I went out to gather batch # 0319 near Searchmont on March 29th and 30th, for four hours on both days. It was the time of year when walking in the bush takes a whole lot more energy than it usually does. We tend to avoid wildcrafting during the spring melt because it’s just too hard to make good ground and there are potential opportunities for injury hidden everywhere beneath the soggy snow. However last winter, Braidy and I were living totally different lives than usual and before we knew it, the melt had already begun. We were living and working in Searchmont, a small ski community near Sault Ste. Marie, Ontario. The ski hill is always a lot of fun but it is a far cry from the quiet solitude that I am used to and cherish greatly. Participating in the 9-5 lifestyle along with constant socializing during and after work had left me fresh out of energy and yearning for some alone time.
I headed out on a snowmachine trail that eventually makes its way to Wawa and along the way, provides some lovely views of the Goulais River valley. With every other step, my snowshoe sank right through the melting snow and although it was raining, I began to sweat almost immediately with the effort of it. I didn’t cover much distance in 4 hours but I did swear a lot while continuously pulling myself out of the waist deep snow. Although I was surrounded by yellow birches and wetlands, which is prime Chaga country, I called it quits with an empty backpack.
The following day I went out again despite the heavier rain and warmer temperature. I was feeling much more balanced as I acknowledged my gratitude for the regenerative time alone with the forest. My first stop was at the ice falls that had provided me with solitude and had served as my “reboot chamber” throughout the winter. After taking a few moments to honour the place that had given me peace and renewal, I moved onward. With a growing determination and a clear intention to follow the natural flow, I tuned out the chatter in my mind and instead, tuned in to all the living beauty surrounding me. Focused fully on listening, observing and carefully placing each foot, I quickly discovered an abundance of Chaga within arm’s reach. In the same amount of time as the previous day, covering the same amount of distance, I emerged from the trail with a fully loaded backpack and two big bags in hand totalling 30lbs of Chaga. What a marvelous array of Chaga conks on this beautiful white birch!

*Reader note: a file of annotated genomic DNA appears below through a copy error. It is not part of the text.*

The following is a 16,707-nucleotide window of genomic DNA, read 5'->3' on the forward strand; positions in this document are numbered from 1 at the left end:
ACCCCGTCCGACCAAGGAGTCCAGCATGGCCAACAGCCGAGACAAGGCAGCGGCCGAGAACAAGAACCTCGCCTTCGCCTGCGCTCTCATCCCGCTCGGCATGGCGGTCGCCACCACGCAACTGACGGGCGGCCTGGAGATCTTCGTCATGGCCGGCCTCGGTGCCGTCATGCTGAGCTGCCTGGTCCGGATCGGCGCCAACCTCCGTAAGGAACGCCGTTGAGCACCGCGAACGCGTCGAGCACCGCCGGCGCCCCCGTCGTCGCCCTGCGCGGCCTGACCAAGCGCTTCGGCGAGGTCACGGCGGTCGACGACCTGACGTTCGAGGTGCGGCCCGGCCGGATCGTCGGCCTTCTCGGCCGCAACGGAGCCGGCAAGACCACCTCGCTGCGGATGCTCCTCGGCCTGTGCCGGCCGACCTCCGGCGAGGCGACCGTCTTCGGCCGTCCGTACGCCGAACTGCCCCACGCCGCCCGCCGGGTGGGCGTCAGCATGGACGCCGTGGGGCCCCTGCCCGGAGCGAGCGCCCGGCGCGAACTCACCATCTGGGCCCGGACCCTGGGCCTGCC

Time and time again, I learn this simple lesson in beautifully different ways. When I am fully present and grounded in gratitude, I am able to connect with an ancient, infinite wisdom that flows freely in and around us all. It’s really amazing how quickly just ‘being’ in nature instantly recalibrates our energies and reconnects us to a web of consciousness; the common thread that weaves us together with every living thing. In this space, the lines that seemingly separate our selves from our natural environment and from one another, fade away as we grow another step closer to realizing our full potential as powerful components of a whole network of living knowledge.
In retrospect, it’s always easier to see the greater value inherent in some experiences that at first glance, seem superficial. Although it was hard for me to give up my solitude last winter, this particular journey outside of my comfort zone led me to a wealth of meaningful relationships and opportunities to join together with like-minded people. A cluster of new and old ideas are woven together by a vision, inciting a deep-seated desire to become a part of a collaborative effort to facilitate natural connections.
Chaga batch #0319, dressed in our new 100% compostable packaging is now available on Manitoulin Marketplace and in store at the Island Jar in Little Current!